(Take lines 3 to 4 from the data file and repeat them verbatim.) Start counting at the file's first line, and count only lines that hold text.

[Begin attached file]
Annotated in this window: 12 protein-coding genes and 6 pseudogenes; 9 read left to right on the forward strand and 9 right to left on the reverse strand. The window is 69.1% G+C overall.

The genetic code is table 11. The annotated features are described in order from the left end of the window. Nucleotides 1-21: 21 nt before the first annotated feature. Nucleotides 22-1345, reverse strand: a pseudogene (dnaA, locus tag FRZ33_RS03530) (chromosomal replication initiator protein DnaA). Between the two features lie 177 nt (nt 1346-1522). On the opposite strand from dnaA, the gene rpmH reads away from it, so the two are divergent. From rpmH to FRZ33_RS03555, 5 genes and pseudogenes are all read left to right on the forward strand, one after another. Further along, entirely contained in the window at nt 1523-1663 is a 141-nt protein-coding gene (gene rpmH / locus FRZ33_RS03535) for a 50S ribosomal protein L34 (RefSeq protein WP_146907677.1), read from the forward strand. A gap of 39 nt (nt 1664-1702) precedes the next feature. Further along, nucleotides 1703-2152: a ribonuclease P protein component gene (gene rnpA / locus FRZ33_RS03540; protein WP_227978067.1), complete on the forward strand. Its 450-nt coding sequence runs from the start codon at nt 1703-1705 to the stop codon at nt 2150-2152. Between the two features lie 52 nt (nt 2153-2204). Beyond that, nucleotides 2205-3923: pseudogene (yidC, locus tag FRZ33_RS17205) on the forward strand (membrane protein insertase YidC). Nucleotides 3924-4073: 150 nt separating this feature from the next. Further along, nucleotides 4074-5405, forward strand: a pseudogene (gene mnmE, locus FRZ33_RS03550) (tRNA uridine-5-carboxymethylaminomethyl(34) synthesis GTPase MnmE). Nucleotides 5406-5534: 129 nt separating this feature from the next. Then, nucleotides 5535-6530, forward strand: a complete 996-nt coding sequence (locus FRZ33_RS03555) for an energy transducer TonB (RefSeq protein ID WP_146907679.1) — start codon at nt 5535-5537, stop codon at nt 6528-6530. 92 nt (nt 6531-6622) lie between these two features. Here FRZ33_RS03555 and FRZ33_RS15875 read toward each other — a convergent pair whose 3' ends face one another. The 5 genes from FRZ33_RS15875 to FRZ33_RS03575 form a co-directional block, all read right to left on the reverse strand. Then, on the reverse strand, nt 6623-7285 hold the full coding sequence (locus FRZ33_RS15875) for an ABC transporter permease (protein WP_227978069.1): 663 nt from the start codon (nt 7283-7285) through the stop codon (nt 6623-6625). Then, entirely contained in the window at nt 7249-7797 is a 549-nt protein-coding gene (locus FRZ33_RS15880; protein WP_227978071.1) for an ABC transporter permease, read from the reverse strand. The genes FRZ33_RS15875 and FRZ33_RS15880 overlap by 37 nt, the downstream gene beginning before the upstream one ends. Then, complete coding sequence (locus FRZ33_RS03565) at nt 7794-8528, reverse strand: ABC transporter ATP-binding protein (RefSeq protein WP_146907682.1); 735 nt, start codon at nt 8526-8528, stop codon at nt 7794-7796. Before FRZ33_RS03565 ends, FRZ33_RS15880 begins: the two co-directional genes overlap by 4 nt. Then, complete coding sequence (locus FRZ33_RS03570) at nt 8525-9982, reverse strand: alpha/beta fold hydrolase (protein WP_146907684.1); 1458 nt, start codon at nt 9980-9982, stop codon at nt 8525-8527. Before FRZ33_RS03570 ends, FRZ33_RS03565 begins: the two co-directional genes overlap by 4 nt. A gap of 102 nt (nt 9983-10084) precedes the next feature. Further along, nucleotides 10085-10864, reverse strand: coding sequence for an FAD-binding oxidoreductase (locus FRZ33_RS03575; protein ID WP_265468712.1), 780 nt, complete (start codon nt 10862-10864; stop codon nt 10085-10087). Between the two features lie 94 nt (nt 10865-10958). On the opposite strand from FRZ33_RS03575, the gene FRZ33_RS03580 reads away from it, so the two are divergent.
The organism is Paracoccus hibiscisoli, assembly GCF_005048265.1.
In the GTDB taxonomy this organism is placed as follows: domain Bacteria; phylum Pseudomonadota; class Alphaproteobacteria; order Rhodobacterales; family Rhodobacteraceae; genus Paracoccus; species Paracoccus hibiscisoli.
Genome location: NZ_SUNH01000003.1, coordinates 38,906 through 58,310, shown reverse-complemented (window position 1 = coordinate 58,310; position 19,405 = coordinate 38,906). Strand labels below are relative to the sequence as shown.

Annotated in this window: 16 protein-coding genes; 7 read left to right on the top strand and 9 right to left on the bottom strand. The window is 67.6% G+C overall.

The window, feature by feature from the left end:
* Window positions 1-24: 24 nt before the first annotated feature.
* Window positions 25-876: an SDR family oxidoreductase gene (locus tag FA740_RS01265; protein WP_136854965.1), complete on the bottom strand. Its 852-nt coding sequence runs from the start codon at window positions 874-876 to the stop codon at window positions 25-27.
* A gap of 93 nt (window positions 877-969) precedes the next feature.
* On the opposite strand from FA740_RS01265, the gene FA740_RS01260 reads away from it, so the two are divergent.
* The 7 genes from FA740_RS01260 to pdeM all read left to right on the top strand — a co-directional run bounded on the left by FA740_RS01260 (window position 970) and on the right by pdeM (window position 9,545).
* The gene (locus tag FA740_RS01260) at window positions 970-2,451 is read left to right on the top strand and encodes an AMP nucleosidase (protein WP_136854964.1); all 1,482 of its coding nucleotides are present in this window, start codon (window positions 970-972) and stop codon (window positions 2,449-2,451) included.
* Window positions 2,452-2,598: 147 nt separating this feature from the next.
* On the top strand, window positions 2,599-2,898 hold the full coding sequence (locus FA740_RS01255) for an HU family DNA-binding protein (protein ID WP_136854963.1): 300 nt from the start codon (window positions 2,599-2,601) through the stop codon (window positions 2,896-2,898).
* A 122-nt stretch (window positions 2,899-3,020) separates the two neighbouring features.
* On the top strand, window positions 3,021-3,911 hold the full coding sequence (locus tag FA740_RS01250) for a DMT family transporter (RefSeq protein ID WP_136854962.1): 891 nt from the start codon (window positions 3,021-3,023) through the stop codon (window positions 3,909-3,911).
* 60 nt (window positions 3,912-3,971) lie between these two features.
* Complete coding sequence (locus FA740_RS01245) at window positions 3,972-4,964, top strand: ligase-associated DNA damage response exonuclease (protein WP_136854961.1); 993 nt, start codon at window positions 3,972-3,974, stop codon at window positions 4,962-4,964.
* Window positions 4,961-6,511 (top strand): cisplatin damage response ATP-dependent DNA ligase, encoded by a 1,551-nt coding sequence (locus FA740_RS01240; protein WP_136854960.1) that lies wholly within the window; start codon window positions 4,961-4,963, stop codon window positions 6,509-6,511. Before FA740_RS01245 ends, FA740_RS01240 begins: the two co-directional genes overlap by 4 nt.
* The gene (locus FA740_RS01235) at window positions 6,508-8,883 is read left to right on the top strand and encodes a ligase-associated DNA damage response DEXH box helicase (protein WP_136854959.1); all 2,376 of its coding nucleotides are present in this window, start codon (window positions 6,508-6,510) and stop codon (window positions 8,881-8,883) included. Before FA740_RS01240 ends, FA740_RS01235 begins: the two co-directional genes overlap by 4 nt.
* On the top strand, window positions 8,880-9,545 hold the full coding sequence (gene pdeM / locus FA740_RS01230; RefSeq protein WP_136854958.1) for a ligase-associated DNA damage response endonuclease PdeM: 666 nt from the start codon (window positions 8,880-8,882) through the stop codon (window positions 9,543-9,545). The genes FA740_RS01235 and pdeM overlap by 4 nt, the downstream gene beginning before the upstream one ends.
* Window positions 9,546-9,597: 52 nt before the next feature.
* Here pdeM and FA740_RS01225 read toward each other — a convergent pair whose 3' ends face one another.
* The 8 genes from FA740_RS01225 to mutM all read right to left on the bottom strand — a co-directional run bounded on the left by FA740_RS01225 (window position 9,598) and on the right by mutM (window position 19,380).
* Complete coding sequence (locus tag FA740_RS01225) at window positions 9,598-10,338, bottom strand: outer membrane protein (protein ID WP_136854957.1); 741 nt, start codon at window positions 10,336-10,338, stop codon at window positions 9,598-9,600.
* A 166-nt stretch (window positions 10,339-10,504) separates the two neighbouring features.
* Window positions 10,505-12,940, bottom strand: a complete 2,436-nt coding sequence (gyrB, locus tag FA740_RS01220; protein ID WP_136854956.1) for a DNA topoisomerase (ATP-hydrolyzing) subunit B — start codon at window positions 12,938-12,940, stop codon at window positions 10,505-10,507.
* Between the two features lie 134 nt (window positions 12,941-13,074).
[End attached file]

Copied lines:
The organism is Paracoccus hibiscisoli, assembly GCF_005048265.1.
In the GTDB taxonomy this organism is placed as follows: domain Bacteria; phylum Pseudomonadota; class Alphaproteobacteria; order Rhodobacterales; family Rhodobacteraceae; genus Paracoccus; species Paracoccus hibiscisoli.